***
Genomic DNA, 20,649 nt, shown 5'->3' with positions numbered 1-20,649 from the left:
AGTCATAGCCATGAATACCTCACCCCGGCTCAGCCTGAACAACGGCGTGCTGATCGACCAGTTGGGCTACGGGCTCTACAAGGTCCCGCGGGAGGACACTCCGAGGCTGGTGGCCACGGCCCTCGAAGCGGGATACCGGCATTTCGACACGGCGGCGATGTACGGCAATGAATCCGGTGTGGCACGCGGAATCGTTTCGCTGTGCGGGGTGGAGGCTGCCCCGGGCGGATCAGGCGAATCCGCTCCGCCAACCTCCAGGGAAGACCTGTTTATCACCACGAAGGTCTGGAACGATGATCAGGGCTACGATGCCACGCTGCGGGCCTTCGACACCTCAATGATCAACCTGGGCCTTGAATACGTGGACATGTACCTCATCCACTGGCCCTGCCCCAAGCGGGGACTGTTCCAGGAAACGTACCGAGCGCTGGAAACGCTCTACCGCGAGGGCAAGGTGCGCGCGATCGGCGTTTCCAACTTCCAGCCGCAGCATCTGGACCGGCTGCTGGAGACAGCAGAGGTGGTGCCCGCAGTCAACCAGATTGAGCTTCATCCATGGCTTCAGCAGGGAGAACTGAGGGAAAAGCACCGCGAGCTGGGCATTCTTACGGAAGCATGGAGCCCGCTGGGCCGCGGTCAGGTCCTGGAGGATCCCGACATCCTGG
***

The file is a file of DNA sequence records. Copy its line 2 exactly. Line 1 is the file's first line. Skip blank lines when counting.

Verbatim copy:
AGTCATAGCCATGAATACCTCACCCCGGCTCAGCCTGAACAACGGCGTGCTGATCGACCAGTTGGGCTACGGGCTCTACAAGGTCCCGCGGGAGGACACTCCGAGGCTGGTGGCCACGGCCCTCGAAGCGGGATACCGGCATTTCGACACGGCGGCGATGTACGGCAATGAATCCGGTGTGGCACGCGGAATCGTTTCGCTGTGCGGGGTGGAGGCTGCCCCGGGCGGATCAGGCGAATCCGCTCCGCCAACCTCCAGGGAAGACCTGTTTATCACCACGAAGGTCTGGAACGATGATCAGGGCTACGATGCCACGCTGCGGGCCTTCGACACCTCAATGATCAACCTGGGCCTTGAATACGTGGACATGTACCTCATCCACTGGCCCTGCCCCAAGCGGGGACTGTTCCAGGAAACGTACCGAGCGCTGGAAACGCTCTACCGCGAGGGCAAGGTGCGCGCGATCGGCGTTTCCAACTTCCAGCCGCAGCATCTGGACCGGCTGCTGGAGACAGCAGAGGTGGTGCCCGCAGTCAACCAGATTGAGCTTCATCCATGGCTTCAGCAGGGAGAACTGAGGGAAAAGCACCGCGAGCTGGGCATTCTTACGGAAGCATGGAGCCCGCTGGGCCGCGGTCAGGTCCTGGAGGATCCCGACATCCTGG